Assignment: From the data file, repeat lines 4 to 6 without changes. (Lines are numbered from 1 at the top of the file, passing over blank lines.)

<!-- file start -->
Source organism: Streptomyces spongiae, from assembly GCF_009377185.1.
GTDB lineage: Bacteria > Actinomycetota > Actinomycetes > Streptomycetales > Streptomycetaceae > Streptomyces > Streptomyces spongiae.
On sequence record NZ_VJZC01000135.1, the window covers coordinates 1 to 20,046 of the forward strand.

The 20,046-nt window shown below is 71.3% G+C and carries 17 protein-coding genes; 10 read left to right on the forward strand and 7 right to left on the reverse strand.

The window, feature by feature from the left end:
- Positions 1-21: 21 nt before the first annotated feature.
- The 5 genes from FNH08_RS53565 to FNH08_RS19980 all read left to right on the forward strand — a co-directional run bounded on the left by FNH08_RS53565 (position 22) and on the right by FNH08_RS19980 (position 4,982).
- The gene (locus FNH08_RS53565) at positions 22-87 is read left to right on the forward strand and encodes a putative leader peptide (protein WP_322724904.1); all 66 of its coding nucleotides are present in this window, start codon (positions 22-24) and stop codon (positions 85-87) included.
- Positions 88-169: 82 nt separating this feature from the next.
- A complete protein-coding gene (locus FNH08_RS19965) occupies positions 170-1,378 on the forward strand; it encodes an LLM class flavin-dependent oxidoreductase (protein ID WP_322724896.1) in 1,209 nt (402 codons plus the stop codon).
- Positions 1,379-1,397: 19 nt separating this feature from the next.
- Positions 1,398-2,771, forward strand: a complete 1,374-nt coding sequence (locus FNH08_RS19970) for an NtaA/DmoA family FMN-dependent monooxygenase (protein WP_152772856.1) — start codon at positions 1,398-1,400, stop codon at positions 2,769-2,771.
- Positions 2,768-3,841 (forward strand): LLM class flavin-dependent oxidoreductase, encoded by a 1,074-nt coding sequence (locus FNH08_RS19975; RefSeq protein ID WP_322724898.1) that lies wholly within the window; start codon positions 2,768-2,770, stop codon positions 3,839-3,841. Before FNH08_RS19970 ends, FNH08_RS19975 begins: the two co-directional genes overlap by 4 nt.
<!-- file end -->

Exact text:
The 20,046-nt window shown below is 71.3% G+C and carries 17 protein-coding genes; 10 read left to right on the forward strand and 7 right to left on the reverse strand.

The window, feature by feature from the left end:
- Positions 1-21: 21 nt before the first annotated feature.